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By La Regina on Sept. 3 2007
Format: Audio CD
That was the comment thrown at me by someone who randomly saw the cover of this book and thought I was reading a book in Spanish. Yes, the cover is very mysterious looking and eye catching. As a grade 3/4 English teacher, I started reading this book to see if it could be of interest as a "read aloud" to my students in grade four on the first day of school. Well,... maybe not exactly the very first day, ... but YES... I found out that it is a great book for children of that age. It is full of mysteries and darkness, but the appropriate kind where I don't feel like I need to censore any parts in order to move ahead. However, you never know if you'll end up with a student in your class whose parents don't allow them to even read Harry Potter books. I highly reccommend this book for the younger junior readers (10-11-12). The story line has a good VOICE and VISUAL EFFECTS to allow for the child's imagination to roam. Special parts where the robot (mechanical automata man) starts to pick up a pen and draw/write things down... creates a very exciting atmosphere and good "teaching moment" for creative writing.
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By maya j on Aug. 31 2007
Format: Hardcover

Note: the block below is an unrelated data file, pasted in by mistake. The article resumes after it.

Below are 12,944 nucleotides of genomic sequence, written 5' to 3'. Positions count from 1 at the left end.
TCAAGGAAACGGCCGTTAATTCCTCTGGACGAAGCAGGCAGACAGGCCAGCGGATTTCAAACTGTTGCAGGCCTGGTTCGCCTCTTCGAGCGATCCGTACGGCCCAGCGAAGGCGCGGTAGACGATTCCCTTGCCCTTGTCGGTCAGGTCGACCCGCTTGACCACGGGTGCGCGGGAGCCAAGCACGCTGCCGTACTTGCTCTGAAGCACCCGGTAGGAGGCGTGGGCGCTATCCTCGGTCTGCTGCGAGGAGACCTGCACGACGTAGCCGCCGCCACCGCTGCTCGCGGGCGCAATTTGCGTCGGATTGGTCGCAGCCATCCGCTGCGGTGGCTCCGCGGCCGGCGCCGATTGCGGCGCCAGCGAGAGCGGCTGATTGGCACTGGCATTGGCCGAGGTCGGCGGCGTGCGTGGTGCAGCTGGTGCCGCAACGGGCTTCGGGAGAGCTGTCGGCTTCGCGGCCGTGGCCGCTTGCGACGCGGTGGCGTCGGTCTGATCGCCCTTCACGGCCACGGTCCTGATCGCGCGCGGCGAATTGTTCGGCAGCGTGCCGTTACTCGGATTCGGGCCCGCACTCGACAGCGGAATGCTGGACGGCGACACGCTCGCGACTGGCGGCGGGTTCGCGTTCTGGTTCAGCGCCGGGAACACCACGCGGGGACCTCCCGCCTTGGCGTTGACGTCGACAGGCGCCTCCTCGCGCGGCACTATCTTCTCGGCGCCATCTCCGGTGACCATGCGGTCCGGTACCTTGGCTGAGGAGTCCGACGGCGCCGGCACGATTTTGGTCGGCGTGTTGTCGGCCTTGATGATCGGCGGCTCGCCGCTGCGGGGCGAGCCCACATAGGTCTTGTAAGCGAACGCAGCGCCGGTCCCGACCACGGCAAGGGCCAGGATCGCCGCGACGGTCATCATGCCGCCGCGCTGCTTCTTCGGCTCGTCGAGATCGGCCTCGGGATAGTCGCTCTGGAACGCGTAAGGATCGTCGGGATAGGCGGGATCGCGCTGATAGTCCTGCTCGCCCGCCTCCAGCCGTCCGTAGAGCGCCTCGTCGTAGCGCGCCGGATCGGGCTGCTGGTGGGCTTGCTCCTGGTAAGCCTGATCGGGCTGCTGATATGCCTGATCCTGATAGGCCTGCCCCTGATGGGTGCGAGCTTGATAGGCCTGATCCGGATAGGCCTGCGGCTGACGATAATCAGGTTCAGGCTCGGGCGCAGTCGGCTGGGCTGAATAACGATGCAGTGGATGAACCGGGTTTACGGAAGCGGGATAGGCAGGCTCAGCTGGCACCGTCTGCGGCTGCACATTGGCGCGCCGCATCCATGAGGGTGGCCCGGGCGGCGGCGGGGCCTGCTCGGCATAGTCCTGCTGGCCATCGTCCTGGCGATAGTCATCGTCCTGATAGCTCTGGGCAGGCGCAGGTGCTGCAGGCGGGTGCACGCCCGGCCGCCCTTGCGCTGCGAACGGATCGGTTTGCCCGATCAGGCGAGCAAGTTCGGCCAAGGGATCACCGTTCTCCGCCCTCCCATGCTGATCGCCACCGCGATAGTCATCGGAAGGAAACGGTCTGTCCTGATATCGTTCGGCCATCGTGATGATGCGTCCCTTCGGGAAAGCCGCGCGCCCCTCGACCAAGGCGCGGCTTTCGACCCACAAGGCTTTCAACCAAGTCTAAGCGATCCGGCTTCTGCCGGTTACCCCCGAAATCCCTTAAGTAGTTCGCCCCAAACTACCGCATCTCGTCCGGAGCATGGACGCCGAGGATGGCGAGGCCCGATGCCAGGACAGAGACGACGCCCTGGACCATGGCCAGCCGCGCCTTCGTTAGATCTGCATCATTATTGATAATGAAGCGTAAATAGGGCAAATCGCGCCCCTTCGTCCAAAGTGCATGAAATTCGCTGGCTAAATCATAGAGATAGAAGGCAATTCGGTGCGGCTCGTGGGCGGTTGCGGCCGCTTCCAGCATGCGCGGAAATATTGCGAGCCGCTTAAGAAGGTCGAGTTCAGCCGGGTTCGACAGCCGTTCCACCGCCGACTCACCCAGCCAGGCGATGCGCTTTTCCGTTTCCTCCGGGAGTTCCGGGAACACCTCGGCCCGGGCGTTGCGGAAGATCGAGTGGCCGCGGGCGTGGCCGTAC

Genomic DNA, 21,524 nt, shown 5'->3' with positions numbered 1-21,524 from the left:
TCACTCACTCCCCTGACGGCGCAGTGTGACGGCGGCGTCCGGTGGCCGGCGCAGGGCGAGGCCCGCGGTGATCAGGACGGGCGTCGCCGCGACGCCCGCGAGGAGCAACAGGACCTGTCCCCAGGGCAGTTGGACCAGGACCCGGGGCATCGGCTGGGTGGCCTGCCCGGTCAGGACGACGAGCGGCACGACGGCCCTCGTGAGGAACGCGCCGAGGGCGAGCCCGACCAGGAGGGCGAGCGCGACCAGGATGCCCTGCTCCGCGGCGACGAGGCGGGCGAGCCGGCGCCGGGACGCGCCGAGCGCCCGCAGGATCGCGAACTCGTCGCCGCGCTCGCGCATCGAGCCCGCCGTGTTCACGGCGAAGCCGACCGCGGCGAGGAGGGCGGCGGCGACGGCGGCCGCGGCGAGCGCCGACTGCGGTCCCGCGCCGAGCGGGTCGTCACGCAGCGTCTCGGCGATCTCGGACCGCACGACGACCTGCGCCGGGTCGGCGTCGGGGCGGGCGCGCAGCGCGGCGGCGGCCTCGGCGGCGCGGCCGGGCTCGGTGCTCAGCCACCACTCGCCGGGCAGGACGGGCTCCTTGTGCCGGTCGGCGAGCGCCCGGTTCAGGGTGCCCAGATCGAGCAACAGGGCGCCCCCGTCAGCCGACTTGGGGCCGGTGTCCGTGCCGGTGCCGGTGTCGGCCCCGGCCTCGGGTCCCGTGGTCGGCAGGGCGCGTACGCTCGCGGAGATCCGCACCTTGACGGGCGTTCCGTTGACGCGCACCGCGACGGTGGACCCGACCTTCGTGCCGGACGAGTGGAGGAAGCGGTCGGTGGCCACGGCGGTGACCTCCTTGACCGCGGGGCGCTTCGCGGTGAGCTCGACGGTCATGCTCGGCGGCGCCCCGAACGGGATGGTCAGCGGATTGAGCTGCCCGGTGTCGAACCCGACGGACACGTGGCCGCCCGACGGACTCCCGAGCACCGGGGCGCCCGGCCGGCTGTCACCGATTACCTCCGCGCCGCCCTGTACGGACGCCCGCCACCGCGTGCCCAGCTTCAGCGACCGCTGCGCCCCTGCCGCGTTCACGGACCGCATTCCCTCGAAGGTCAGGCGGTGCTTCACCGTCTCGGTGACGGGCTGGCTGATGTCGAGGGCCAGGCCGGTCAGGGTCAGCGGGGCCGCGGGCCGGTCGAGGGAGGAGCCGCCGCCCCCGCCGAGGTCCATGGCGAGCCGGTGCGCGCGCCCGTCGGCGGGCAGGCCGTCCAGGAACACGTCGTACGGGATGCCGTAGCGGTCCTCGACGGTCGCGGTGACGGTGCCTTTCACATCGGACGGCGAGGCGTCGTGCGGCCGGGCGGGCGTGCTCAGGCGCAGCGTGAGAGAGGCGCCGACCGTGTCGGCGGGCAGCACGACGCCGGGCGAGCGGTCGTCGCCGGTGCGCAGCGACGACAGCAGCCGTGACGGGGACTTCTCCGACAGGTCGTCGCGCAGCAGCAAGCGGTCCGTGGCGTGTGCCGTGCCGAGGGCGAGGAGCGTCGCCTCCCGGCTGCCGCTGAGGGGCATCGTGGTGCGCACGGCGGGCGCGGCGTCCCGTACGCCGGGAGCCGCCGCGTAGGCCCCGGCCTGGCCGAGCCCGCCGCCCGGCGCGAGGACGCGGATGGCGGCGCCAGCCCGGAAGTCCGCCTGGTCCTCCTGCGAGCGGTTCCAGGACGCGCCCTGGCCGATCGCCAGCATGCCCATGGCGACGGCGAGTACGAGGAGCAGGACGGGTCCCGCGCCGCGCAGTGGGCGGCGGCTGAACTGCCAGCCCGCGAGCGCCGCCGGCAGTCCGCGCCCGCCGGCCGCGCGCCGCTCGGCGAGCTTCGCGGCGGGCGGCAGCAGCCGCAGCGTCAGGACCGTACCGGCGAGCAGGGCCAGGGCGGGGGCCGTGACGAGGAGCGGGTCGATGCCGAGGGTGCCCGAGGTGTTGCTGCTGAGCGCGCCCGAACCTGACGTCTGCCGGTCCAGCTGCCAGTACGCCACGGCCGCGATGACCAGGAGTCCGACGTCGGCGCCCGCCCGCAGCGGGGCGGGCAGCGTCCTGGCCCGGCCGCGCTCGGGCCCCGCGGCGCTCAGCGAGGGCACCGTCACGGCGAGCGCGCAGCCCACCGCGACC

I was initially drawn to The Invention of Hugo Cabret by its incredibly beautiful cover, and after checking inside, I realized it was quite a wonder of a children's book. Hugo Cabret is a celebration of a variety of artistic media, with the author infusing his writing with charcoal drawings and some very interesting still pictures taken in the early part of the 20th century. It is a lovely book to look at and hold, and we read Hugo Cabret as a family, enjoying the drawings that oftentimes told the story without any words at all; however, the actual story of Hugo Cabret seemed a bit hackneyed. The story is of a young boy living alone in a train station after his parents have died. It conjures images (and there are the drawings to support it) of a young Dickensian orphan and his hijinks, which include stealing, sneaking food and being the master of evasion. The author adds his twists to the story, incorporating shady figures, chase scenes and mysterious robot-like machines, but the story falls a bit flat, and suspenseful episodes dead-end, leaving the reader unfulfilled and wanting more. The ending is sort of anticlimactic, and although Brian Selznick's heart was in the right place conjuring up this story, the story itself is the least compelling part of the book. The drawings and photos and the way they are cast throughout the story are what redeem the book. The charcoal drawings are magnificent, yet if there had been no illustrations or images at all, the storyline of Hugo Cabret would have fizzled out and would not have been engaging enough to finish. It is fun to read out loud, and children really appreciate the images; however, it's not for every child, as very young children may be a bit frightened by some of the creepy charcoal drawings and odd photos from a time long gone. I honor Brian Selznick for his creativity in creating Hugo Cabret, and we appreciated it for its grand effort and uniqueness, but I recommend it with a few reservations.